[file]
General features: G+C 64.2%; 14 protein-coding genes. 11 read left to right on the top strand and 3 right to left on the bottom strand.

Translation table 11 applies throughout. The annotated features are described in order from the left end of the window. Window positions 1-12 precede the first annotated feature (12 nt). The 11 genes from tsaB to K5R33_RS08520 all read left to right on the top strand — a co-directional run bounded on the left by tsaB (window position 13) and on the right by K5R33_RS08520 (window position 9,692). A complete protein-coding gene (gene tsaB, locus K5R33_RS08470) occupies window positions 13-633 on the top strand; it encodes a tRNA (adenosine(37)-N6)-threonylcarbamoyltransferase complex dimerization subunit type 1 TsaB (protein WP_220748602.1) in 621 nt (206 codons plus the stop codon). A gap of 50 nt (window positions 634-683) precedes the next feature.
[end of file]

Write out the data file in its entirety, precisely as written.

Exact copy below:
General features: G+C 64.2%; 14 protein-coding genes. 11 read left to right on the top strand and 3 right to left on the bottom strand.

Translation table 11 applies throughout. The annotated features are described in order from the left end of the window. Window positions 1-12 precede the first annotated feature (12 nt). The 11 genes from tsaB to K5R33_RS08520 all read left to right on the top strand — a co-directional run bounded on the left by tsaB (window position 13) and on the right by K5R33_RS08520 (window position 9,692). A complete protein-coding gene (gene tsaB, locus K5R33_RS08470) occupies window positions 13-633 on the top strand; it encodes a tRNA (adenosine(37)-N6)-threonylcarbamoyltransferase complex dimerization subunit type 1 TsaB (protein WP_220748602.1) in 621 nt (206 codons plus the stop codon). A gap of 50 nt (window positions 634-683) precedes the next feature.